Bradycardia testing will begin with a physical examination, a complete medical history and a thorough description of your symptoms. Your Florida Hospital physician may use any of a number of diagnostic procedures to determine if you have bradycardia or another form of arrhythmia.
Electrocardiogram Diagnostic Procedures
An electrocardiogram (ECG or EKG) records the heart’s electrical activity for analysis to determine abnormal heart rhythms and/or damage to the heart muscles. There are three types of EKG that may used to obtain a supraventricular tachycardia diagnosis.
Resting ECG is performed while the patient is lying on his or her back with electrodes attached to the legs, arms and chest. This test takes approximately a minute.
Exercise ECG (stress test) is performed while the patient walks on a treadmill or pedals a stationary bike. As with a resting ECG, this test is performed with electrodes attached to the patient.
Holter monitor is performed over a 24-hour period using a compact, portable ECG unit. A Holter monitor may be used if suspected arrhythmia does not show up on a resting ECG.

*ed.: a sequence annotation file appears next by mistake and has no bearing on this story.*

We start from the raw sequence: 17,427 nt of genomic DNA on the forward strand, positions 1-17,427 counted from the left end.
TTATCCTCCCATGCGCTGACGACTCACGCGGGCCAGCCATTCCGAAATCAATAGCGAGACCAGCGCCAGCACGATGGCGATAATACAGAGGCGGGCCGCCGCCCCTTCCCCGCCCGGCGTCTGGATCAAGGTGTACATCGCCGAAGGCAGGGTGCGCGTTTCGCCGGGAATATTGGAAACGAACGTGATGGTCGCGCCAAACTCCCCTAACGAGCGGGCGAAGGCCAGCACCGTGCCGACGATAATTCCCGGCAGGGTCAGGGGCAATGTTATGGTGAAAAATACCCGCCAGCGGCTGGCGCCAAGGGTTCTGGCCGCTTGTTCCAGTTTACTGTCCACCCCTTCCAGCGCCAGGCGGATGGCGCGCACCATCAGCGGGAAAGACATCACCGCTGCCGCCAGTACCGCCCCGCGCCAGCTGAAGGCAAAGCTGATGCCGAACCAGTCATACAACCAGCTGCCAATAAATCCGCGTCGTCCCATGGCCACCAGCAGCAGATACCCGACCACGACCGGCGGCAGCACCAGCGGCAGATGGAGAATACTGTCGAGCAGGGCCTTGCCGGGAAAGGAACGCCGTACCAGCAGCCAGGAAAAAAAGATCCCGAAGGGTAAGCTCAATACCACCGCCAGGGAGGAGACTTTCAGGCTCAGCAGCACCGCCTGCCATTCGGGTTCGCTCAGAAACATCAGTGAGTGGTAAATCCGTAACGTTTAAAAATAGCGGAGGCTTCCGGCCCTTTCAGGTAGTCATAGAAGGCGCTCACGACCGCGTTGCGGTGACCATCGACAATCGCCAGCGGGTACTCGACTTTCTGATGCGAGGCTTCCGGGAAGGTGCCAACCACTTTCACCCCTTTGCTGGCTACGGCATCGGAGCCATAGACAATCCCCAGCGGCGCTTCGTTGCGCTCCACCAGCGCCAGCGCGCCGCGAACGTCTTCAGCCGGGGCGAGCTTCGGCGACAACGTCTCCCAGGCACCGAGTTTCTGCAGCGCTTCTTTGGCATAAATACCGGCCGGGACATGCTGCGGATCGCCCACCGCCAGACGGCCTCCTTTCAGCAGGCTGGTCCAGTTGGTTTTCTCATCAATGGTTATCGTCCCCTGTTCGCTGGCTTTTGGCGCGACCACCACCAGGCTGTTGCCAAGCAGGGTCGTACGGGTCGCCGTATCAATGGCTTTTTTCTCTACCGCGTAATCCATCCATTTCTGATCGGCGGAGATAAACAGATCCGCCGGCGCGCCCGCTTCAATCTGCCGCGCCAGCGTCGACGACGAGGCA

Event monitor is set up like a Holter monitor, but the patient activates the ECG recording when symptoms appear.
Mobile cardiac monitoring is set up like Holter and event monitors and is designed to give your physician ongoing recordings of cardiac activity over period of time as long as a month.
Signal-averaged ECG is usually only performed for research purposes, but can be used in a clinical practice. It is performed like a resting ECG, with the patient lying on his or her back. However, this procedure takes between 15 and 20 minutes to perform and is used to detect an arrhythmia that does not appear on a resting ECG.
Minimally Invasive Diagnostic Procedures
Electrophysiologic studies (EPS) entail inserting a thin tube called a catheter into a major blood vessel in either the arm or leg and threading the tube into the heart. Through this catheter, your Florida Hospital physician can use imaging technology to see the heart tissue and discover the location of the arrhythmia.